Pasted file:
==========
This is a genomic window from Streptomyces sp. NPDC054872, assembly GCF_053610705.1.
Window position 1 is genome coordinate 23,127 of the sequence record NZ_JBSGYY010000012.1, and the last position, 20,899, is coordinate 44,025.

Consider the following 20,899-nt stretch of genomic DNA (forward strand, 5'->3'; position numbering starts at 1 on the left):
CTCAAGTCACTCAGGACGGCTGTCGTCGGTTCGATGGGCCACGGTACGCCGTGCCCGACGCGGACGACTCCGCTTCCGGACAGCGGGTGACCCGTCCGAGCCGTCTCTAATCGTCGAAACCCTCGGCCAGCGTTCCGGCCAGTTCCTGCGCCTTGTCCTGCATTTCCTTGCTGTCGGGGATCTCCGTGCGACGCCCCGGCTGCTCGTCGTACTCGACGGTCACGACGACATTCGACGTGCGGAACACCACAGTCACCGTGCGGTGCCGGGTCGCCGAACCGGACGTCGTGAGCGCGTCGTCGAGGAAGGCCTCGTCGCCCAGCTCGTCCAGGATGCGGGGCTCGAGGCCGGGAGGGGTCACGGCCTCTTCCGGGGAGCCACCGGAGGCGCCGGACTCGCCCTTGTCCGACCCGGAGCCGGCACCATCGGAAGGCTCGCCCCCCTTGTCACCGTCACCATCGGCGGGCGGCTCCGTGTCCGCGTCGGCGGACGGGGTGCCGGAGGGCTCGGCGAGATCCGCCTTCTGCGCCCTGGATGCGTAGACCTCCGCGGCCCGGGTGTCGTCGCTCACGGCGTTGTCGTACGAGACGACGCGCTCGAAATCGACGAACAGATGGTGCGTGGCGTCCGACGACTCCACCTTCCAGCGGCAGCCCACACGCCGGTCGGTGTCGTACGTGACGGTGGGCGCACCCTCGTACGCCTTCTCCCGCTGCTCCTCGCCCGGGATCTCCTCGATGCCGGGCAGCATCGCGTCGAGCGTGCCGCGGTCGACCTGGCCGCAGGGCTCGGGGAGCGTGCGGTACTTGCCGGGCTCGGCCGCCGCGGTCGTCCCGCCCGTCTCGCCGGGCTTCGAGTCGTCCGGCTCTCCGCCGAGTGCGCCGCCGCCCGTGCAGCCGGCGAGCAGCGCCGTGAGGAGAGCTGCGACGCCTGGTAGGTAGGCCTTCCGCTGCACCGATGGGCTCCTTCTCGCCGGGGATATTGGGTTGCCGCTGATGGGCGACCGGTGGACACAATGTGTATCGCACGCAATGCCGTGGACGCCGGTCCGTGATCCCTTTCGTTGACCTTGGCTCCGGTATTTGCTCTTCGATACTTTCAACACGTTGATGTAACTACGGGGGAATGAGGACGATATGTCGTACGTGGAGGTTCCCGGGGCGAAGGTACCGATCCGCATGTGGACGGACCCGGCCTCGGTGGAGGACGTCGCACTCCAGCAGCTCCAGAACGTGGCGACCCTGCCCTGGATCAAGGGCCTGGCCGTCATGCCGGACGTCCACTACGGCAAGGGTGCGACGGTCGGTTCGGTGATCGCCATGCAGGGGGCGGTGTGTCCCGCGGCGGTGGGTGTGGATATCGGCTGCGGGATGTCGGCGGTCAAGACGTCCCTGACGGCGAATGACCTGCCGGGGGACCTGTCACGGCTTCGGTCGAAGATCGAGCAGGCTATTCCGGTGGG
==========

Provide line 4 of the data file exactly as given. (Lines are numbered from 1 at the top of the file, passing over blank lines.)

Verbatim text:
CTCAAGTCACTCAGGACGGCTGTCGTCGGTTCGATGGGCCACGGTACGCCGTGCCCGACGCGGACGACTCCGCTTCCGGACAGCGGGTGACCCGTCCGAGCCGTCTCTAATCGTCGAAACCCTCGGCCAGCGTTCCGGCCAGTTCCTGCGCCTTGTCCTGCATTTCCTTGCTGTCGGGGATCTCCGTGCGACGCCCCGGCTGCTCGTCGTACTCGACGGTCACGACGACATTCGACGTGCGGAACACCACAGTCACCGTGCGGTGCCGGGTCGCCGAACCGGACGTCGTGAGCGCGTCGTCGAGGAAGGCCTCGTCGCCCAGCTCGTCCAGGATGCGGGGCTCGAGGCCGGGAGGGGTCACGGCCTCTTCCGGGGAGCCACCGGAGGCGCCGGACTCGCCCTTGTCCGACCCGGAGCCGGCACCATCGGAAGGCTCGCCCCCCTTGTCACCGTCACCATCGGCGGGCGGCTCCGTGTCCGCGTCGGCGGACGGGGTGCCGGAGGGCTCGGCGAGATCCGCCTTCTGCGCCCTGGATGCGTAGACCTCCGCGGCCCGGGTGTCGTCGCTCACGGCGTTGTCGTACGAGACGACGCGCTCGAAATCGACGAACAGATGGTGCGTGGCGTCCGACGACTCCACCTTCCAGCGGCAGCCCACACGCCGGTCGGTGTCGTACGTGACGGTGGGCGCACCCTCGTACGCCTTCTCCCGCTGCTCCTCGCCCGGGATCTCCTCGATGCCGGGCAGCATCGCGTCGAGCGTGCCGCGGTCGACCTGGCCGCAGGGCTCGGGGAGCGTGCGGTACTTGCCGGGCTCGGCCGCCGCGGTCGTCCCGCCCGTCTCGCCGGGCTTCGAGTCGTCCGGCTCTCCGCCGAGTGCGCCGCCGCCCGTGCAGCCGGCGAGCAGCGCCGTGAGGAGAGCTGCGACGCCTGGTAGGTAGGCCTTCCGCTGCACCGATGGGCTCCTTCTCGCCGGGGATATTGGGTTGCCGCTGATGGGCGACCGGTGGACACAATGTGTATCGCACGCAATGCCGTGGACGCCGGTCCGTGATCCCTTTCGTTGACCTTGGCTCCGGTATTTGCTCTTCGATACTTTCAACACGTTGATGTAACTACGGGGGAATGAGGACGATATGTCGTACGTGGAGGTTCCCGGGGCGAAGGTACCGATCCGCATGTGGACGGACCCGGCCTCGGTGGAGGACGTCGCACTCCAGCAGCTCCAGAACGTGGCGACCCTGCCCTGGATCAAGGGCCTGGCCGTCATGCCGGACGTCCACTACGGCAAGGGTGCGACGGTCGGTTCGGTGATCGCCATGCAGGGGGCGGTGTGTCCCGCGGCGGTGGGTGTGGATATCGGCTGCGGGATGTCGGCGGTCAAGACGTCCCTGACGGCGAATGACCTGCCGGGGGACCTGTCACGGCTTCGGTCGAAGATCGAGCAGGCTATTCCGGTGGG